To: The gay and lesbian community of New Orleans
In 1995, at his lecture on New Orleans gay and lesbian history, held at the Louisiana Mint, Roberts Batson began his talk by saying "There is someone here who may try and disrupt my talk, so bear with me."
I was the person he was referring to. I DID NOT disrupt his talk then and have kept quiet about my differences with his version of our history until now. For that I owe our gay community a most sincere apology. I should've spoken up before.
Before I tell you my version of what happened, as I lived it, and NOT Mr. Batson's "selective and subjective" version, let me tell you who I am.
I, and my life partner, Jack Diamond, first came down to New Orleans over July 4th weekend to celebrate our 7th anniversary. We came down for every Mardi Gras (except 1967) until we moved here in 1969.
While in the Army, I edited The Cotton Baler, official publication of the 7th Infantry Regiment, founded at the Battle of New Orleans and helped write an official history of that unit, as well as aided in the presentation of a bale of cotton from New Orleans that, as a symbol of the unit's founding, is still represented in an Army museum.
Before moving to New Orleans from our hometown of Rockford, IL, we ran an openly gay rooming house from 1955 to 1967. In 1964 we successfully fended off an attempted raid on one of our parties held at the house.
I have seen a gay bar in Chicago literally torn apart by police sledgehammers, axes and crowbars. It was called Omar's Tent and if memory serves me well, the year was 1959.
For five decades I have seen our places of gathering from bars that would tolerate us for certain hours, to viable community leaders such as we have now.
It is because of my background that I have kept a gay and lesbian historical file, ranging from 1890's to date. I am currently talking with various places too accept this file for permanent reference. One is our Gay and Lesbian Community Center.
Mr. Batson states that his "revised" chronology of events were "chosen by the author to record significant events in the building of a gay and lesbian community in New Orleans. It is by definition selective and subjective."
If we, as a community, are to claim our past, we must claim it all - good or bad. It is incumbent on all of us, and especially would-be historians, to make sure ALL of our history is passed on to future generations.
By definition, HISTORY MUST NOT BE SUBJECTIVE OR SELECTIVE. Commentaries may be.
I realize Mr. Batson's accounts are limited to the restrictions placed upon him by the nature of journalism but merely to mention the creation of such an important piece of our history, such as the CRESCENT CITY COALITION, and then only to record its demise, is an injustice to an important piece of our history.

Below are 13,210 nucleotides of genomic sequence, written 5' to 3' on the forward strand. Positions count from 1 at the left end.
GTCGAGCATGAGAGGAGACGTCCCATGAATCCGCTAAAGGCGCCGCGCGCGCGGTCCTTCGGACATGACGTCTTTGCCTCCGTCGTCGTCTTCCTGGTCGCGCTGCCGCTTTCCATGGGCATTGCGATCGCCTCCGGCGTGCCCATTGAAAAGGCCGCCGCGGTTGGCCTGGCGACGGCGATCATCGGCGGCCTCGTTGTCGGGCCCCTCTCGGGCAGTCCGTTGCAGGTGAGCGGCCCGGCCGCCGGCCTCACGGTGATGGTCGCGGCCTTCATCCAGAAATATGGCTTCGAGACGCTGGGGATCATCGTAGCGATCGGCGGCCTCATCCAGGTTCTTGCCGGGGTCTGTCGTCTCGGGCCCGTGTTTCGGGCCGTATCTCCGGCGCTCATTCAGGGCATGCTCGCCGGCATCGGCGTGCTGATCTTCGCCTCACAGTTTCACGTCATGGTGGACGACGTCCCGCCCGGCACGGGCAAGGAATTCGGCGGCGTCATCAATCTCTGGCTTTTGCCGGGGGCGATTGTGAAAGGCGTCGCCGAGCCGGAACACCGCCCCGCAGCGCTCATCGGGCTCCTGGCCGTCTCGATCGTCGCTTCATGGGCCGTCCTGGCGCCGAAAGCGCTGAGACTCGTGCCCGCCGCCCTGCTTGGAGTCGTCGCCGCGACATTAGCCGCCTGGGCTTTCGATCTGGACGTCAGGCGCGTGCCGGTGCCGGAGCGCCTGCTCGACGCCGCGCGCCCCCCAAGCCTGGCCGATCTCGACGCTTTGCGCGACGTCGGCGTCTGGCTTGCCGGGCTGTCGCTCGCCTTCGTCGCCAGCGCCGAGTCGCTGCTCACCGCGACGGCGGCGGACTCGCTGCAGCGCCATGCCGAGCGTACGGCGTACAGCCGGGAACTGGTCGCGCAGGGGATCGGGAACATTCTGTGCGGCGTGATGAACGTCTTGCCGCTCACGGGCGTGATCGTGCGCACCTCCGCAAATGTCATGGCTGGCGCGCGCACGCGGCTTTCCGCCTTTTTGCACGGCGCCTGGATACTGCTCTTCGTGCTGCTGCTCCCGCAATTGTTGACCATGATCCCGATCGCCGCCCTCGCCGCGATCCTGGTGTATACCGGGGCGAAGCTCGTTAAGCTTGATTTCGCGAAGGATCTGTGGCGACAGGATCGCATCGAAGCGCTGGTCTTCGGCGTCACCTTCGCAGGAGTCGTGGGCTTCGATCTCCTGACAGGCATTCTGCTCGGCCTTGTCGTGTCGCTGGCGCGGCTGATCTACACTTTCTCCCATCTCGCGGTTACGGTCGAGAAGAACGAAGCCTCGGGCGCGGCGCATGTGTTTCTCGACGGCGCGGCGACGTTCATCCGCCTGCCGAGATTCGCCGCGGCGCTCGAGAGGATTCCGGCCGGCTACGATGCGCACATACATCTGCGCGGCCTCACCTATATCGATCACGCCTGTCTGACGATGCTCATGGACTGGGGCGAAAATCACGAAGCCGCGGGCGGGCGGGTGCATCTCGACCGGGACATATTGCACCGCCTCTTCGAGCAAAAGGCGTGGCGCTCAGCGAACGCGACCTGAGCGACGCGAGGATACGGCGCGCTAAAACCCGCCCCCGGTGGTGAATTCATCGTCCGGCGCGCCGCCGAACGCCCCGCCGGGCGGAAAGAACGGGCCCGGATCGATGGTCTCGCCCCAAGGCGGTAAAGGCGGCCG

Our present generation knows little of the CCC. It is the duty of a historian to fill in gaps and make a picture total and whole. I am sure it was an unintentional oversight on Mr. Batson's part.
Out of the TWO meetings held at the St. Louis Community Center, following the police actions of April, 1981, came the Crescent City Coalition after many meetings with members of our community and much haggling over its name and intent. Despite the attempts of two people who seemed intent on squashing any attempt at such an organization, the CCC was born.
Among its founders were such influential members of our community as John Ognibene, Al Abruzzeo, Donovan Smith, Ian Anderson, Jim Kellog, Jack Sullivan, Stewart Butler, Jack and myself, and one Richard Devlin.
And therein, I believe, lies Mr. Batson's rub!
Mr. Devlin, following years of involvement in the CCC, where he served as second president, and first editor of the Courier, as well as participating in many other gay and lesbian organizations, fled New Orleans taking with him sums of money from various organizations and businesses he was associated with. Or so I understand, as, like so much of what has happened in the past, one cannot get a clear picture of what occurred as everyone tells a different story.
I trust that Mr. Batson's ignoring of the history of the CCC was not a deliberate omission due to prejudice on his part.
I would like to augment his history with the following list of a few of the actions taken by the CCC on behalf of our total community:
1. Sept., 1981. With the permission and participation of LAGPAC, the coalition prints and distributes 5000 copies of YOU AND THE LAW, a booklet on personal civil rights, as it has been rumored that there may be an attempt by the NOPD to harass gay and lesbians during Labor Day weekend.
2. Oct., 1981. The CCC fights, with LAGPAC and other groups, the instigation of "field identification cards" by the NOPD.